Two out of every five households carry credit card debt from month to month, according to the 2017 Consumer Financial Literacy Survey by the National Foundation for Credit Counseling, or NFCC.
Some of those consumers are managing a modest amount of debt fairly well — always paying above the minimum on every account and holding back on new credit spending until the balances are paid down.
For others, debt is an oppressive burden that has them ducking creditors’ phone calls and struggling to keep up with even the minimum payments each month.
If you’re overwhelmed by debt, you need to make some quick and perhaps drastic moves to have any hope of getting free. Follow this step-by-step guide on how to finally get out of debt.
Stop The Bleeding
If you have so much cash flowing out to creditors that you can’t meet your basic needs with what’s left, step one toward recovery is to stop adding to that debt.
For some people, the quickest way to curb spending is to become a cash-only consumer, says Scott Stratton, president of Good Life Wealth Management in Dallas.
“If you give yourself $200 a week to spend on all your groceries and gas, then if you use that up in four days, you’ll just have to cope for a couple of days,” Stratton says.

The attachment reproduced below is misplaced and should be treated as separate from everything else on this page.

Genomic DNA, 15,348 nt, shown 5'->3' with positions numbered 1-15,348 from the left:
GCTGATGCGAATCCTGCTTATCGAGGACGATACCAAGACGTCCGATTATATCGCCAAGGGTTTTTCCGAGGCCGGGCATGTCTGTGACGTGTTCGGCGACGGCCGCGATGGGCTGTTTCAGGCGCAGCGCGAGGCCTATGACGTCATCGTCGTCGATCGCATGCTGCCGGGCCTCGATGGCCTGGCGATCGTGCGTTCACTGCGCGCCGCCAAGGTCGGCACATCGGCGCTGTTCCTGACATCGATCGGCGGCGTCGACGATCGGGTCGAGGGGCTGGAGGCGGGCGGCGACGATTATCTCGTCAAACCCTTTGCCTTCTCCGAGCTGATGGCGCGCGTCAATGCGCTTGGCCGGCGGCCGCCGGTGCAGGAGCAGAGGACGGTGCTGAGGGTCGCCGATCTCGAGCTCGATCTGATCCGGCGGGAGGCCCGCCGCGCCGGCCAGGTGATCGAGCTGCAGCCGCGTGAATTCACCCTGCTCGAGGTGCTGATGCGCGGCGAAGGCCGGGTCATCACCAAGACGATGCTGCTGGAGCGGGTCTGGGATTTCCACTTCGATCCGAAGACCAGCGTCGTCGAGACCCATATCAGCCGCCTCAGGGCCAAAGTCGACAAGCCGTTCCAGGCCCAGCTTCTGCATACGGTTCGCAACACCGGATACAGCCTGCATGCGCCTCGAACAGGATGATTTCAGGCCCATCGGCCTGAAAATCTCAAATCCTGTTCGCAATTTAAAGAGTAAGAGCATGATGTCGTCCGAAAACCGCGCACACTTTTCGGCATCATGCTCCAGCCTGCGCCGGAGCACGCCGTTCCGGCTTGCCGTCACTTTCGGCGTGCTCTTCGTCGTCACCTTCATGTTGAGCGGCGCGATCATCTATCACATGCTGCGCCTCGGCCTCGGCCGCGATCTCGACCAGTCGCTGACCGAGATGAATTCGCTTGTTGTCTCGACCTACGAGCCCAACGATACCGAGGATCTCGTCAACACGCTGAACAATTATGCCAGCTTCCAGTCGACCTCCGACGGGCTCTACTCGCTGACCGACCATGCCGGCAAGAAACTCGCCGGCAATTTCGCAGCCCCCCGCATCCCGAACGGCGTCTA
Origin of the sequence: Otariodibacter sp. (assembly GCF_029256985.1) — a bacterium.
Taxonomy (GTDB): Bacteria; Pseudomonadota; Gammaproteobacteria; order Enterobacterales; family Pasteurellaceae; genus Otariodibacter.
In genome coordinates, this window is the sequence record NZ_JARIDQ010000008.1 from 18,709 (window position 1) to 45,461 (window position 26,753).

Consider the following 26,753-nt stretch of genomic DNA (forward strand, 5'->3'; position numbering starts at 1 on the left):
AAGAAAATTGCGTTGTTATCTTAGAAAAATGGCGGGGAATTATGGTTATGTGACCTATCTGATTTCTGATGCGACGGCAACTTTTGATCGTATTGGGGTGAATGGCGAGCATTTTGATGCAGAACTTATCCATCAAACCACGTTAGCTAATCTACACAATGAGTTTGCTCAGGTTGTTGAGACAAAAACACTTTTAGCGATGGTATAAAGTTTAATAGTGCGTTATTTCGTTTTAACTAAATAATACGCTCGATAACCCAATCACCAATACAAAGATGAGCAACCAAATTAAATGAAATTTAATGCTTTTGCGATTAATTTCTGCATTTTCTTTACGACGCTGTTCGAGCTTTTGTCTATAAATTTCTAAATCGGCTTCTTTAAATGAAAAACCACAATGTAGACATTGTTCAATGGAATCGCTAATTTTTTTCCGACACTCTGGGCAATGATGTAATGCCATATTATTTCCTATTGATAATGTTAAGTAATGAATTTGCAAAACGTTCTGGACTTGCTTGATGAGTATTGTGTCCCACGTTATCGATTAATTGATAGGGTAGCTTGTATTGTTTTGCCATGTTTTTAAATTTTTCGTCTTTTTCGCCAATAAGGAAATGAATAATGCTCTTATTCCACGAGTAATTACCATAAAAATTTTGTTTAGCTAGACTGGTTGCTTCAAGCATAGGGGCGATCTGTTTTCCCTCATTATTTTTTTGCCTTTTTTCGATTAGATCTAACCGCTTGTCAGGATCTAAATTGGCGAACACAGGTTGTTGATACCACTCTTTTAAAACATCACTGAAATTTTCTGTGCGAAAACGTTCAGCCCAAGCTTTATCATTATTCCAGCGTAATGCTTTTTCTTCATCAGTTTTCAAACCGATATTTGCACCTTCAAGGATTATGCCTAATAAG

If your credit score is in good shape, a balance transfer to a lower interest rate credit card might be worth considering, Stratton says. But if your credit history has you on shaky ground, you might want to look into a debt consolidation loan or negotiating a payoff plan with your credit card issuers.
Imagine Your Debt-Free Life
If you’re in serious debt, it may be hard to see a solution and even harder to move past your anxiety to implement it.
Bruce McClary, NFCC’s vice president of public relations and external affairs, suggests trying a little visualization therapy. Picture yourself debt-free:
- How would you feel?
- How would you live?
- What longtime goals would you be able to accomplish?
You may be wondering whether you should spend time daydreaming when you might be getting a collection agency letter any day now, but McClary insists this exercise isn’t trivial.
“A lot of people brush that off and say, ‘That’s fluff,’ but that’s what’s going to keep you motivated through what may be a long and difficult process,” McClary says.
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